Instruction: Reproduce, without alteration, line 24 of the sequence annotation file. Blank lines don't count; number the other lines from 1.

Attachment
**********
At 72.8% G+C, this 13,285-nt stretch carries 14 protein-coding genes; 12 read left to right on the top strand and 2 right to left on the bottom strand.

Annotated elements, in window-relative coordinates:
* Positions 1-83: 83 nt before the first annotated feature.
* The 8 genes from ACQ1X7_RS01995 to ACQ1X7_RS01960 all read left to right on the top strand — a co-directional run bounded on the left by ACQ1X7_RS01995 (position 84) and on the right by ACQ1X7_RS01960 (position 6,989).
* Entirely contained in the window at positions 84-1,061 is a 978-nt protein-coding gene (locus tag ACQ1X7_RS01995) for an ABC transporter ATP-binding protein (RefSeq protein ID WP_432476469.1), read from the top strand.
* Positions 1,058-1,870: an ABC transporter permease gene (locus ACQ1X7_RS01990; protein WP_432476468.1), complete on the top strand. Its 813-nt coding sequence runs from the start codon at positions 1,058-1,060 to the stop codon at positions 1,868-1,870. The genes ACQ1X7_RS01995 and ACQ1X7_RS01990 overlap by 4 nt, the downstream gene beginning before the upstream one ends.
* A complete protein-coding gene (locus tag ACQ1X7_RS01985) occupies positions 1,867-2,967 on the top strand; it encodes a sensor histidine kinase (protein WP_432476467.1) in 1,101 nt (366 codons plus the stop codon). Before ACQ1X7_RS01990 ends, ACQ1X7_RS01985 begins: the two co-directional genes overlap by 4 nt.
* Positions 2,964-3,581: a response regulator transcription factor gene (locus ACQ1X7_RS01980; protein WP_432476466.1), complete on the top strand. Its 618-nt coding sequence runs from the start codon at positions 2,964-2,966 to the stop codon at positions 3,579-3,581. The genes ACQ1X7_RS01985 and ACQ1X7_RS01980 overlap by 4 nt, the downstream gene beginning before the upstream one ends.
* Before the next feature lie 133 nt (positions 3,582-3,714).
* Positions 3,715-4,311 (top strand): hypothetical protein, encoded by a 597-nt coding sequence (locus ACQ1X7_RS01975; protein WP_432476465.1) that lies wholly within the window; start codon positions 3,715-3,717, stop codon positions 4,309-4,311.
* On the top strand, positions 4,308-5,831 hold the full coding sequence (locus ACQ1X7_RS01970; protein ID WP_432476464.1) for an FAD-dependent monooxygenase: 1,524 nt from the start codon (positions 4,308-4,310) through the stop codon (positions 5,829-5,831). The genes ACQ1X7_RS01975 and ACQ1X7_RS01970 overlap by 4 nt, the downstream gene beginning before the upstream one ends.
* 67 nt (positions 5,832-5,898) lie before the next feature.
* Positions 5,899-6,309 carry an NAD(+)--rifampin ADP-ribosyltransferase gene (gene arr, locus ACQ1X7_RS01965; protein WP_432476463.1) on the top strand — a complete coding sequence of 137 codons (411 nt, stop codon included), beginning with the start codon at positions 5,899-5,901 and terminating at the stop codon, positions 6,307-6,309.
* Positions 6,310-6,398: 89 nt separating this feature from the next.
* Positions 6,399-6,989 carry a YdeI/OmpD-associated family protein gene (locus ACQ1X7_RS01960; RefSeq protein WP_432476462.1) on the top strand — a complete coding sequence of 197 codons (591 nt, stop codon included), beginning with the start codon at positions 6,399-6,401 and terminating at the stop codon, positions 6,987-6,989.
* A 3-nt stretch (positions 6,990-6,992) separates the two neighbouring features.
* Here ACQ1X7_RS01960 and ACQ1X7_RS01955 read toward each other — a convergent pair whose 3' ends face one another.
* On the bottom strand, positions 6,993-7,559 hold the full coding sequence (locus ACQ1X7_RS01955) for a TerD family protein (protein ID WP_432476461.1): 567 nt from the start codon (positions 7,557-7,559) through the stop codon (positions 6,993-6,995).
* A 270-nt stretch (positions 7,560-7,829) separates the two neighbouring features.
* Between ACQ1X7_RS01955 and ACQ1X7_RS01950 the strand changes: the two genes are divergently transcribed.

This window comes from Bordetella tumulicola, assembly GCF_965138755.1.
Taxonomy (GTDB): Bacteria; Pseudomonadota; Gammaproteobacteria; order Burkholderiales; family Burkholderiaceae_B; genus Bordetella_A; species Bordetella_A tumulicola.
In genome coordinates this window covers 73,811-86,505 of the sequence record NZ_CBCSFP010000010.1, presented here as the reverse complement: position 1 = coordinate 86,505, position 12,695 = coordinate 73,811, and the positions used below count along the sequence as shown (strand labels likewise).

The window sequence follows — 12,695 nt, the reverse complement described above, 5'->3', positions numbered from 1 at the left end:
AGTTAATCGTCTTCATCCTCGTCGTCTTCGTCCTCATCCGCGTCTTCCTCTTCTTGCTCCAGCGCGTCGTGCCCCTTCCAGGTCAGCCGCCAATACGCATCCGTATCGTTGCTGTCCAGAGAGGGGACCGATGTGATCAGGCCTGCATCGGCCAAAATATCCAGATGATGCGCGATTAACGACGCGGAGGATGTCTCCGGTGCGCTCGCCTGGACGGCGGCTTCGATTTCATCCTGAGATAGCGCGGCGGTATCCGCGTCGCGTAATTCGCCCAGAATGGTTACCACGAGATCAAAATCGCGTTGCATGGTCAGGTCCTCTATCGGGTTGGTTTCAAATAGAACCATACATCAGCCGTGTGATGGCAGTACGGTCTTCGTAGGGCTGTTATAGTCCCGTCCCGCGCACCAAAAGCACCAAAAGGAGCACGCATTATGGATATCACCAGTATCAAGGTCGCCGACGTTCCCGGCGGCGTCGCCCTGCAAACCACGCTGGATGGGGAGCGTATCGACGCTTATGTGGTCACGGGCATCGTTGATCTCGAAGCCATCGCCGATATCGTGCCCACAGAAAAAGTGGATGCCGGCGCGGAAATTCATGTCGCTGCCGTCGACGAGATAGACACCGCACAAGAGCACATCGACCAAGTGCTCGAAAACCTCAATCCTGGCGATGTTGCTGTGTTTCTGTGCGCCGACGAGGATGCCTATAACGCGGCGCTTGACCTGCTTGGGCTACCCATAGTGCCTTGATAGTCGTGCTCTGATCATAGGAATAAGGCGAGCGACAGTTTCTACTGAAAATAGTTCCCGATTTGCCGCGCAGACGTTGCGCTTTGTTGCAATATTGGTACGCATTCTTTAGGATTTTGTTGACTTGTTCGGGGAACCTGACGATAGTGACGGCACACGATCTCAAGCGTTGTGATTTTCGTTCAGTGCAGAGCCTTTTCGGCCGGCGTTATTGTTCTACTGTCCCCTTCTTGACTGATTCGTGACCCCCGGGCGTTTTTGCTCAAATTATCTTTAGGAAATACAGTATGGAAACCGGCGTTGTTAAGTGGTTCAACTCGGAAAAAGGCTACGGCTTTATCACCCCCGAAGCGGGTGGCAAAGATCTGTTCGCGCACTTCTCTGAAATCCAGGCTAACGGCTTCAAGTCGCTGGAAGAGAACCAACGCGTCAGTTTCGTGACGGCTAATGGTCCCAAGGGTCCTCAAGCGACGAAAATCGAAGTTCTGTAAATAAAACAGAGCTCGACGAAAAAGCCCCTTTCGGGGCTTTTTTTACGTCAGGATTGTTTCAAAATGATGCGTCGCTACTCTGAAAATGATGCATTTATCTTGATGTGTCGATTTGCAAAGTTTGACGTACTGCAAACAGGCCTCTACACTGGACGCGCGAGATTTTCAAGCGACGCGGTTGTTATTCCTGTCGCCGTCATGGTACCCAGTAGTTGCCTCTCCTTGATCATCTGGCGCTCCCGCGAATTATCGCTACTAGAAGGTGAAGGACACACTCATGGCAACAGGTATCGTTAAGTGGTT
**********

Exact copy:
The window sequence follows — 12,695 nt, the reverse complement described above, 5'->3', positions numbered from 1 at the left end: